Sunday, 24 December 2017

Star Wars: The Last Jedi

Despite all the critical acclaim, my expectations for Star Wars: The Last Jedi were quite low (after all, the critics liked The Force Awakens much more than I did). Given those low expectations, The Last Jedi was a very pleasant surprise. It’s still not as good as the critics (or general viewers) seem to think it is (IMHO), but it’s a huge improvement over The Force Awakens (and Rogue One, which is best forgotten). 

Plot: The Resistance, led by General Leia, is fighting the First Order, led by Supreme Leader Snoke and General Hux, but the Resistance is losing and about to get wiped out entirely. Their only hope seems to be Luke Skywalker, whom Rey tracked down at the end of The Force Awakens. Can Rey talk Luke into helping them, especially while she’s dealing with a mysterious long-distance connection to Kylo Ren?

My biggest complaints about The Force Awakens were the utter lack of originality, Rey needing to be a violent female lead and the horrifying destruction of the Republic without any appropriate response from Resistance members. The Last Jedi, which was written and directed by Rian Johnson (a smart move), has no such upsetting moments, is far more original (while still borrowing pieces from the original trilogy, especially The Return of the Jedi) and Rey at least never uses a gun (only a light-sabre, which makes a big difference to me). Not to say that The Last Jedi doesn’t have its  share of flaws. The worst scene in the film, which is completely unnecessary, is the fight involving Snoke’s red guards. Pathetic! And there is far too much action for a film that has been praised for having so little action (compared to Rogue One or what?).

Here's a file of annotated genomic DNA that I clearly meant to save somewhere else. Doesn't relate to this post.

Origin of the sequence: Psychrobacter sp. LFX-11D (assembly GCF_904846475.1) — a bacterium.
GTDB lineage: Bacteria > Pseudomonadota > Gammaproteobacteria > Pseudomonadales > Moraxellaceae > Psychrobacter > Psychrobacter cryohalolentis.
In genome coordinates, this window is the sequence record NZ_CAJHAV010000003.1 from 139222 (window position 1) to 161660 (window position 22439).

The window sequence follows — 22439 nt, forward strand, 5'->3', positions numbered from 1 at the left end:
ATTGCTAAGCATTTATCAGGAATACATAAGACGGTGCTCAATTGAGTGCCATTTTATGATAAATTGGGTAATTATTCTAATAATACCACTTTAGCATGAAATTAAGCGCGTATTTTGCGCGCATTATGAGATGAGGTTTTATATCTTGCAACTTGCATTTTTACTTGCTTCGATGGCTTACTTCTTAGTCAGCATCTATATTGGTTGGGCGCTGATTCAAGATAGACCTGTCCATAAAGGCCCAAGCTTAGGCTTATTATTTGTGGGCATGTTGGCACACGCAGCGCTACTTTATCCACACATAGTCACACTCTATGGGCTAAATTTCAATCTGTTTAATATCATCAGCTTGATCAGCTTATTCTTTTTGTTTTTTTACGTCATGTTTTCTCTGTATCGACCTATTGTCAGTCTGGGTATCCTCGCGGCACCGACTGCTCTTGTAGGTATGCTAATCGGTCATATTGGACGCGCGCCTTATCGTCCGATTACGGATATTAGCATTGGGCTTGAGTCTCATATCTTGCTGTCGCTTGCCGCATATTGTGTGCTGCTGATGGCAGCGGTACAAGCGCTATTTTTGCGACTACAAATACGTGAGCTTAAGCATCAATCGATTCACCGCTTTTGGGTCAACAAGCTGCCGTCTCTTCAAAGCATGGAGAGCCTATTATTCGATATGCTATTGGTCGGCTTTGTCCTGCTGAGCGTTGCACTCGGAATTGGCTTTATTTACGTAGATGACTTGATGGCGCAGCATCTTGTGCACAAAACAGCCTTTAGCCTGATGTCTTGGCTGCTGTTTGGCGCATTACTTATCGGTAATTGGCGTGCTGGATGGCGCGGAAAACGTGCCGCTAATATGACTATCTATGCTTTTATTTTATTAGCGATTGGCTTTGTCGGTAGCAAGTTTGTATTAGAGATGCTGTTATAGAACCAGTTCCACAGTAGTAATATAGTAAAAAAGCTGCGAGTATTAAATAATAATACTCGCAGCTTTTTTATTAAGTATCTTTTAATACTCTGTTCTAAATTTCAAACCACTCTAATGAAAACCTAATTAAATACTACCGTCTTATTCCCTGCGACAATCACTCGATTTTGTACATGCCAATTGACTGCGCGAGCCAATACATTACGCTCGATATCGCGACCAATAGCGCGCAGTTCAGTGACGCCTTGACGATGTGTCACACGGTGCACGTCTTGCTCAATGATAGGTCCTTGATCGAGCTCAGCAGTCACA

But let’s focus on the good stuff for once, because while the magic of the first trilogy, and even parts of the second trilogy, is in short supply in this third trilogy, The Last Jedi does have its moments. Of particular interest are most of the scenes involving Rey (Daisy Ridley). Rey is a fascinating character, Ridley is a fine actor, and the scenes involving Rey are (in general) much more thoughtful than the rest of the film. These scenes also generally involve Luke (Mark Hamill) or Ren (Adam Driver), making for some riveting conversations (as Rey’s conversations with Han Solo and Maz were two key highlights of The Force Awakens). In general, I enjoyed the scenes on the island (where Rey found Luke) much more than the rest of the film.

I did like the introduction of two new female characters (Kelly Marie Tren as Rose and Laura Dern as Vice Admiral Holdo), both of whom have key roles and are involved in some of the more engaging pieces of dialogue. Then there is Benicio del Toro in a quirky role that is fun to watch. John Boyega returns as Finn, who’s a likeable well-played character. Oscar Isaac’s Poe is less likeable (though he often has the adorable BB-8 at his side). Poe is an arrogant pilot who thinks he’s always right. I appreciated how he was put in his place a couple of times (by women). Speaking of which, Carrie Fisher returns in her last role as Leia and does a fine job. Representing the dark side, we also have Domhnall Gleeson as Hux and Andy Serkis as Snoke. Everyone performed quite well. Missing, sadly, was Harrison Ford as Han Solo, who was killed by his son (Ren) in The Force Awakens, but Chewbacca has a prominent role.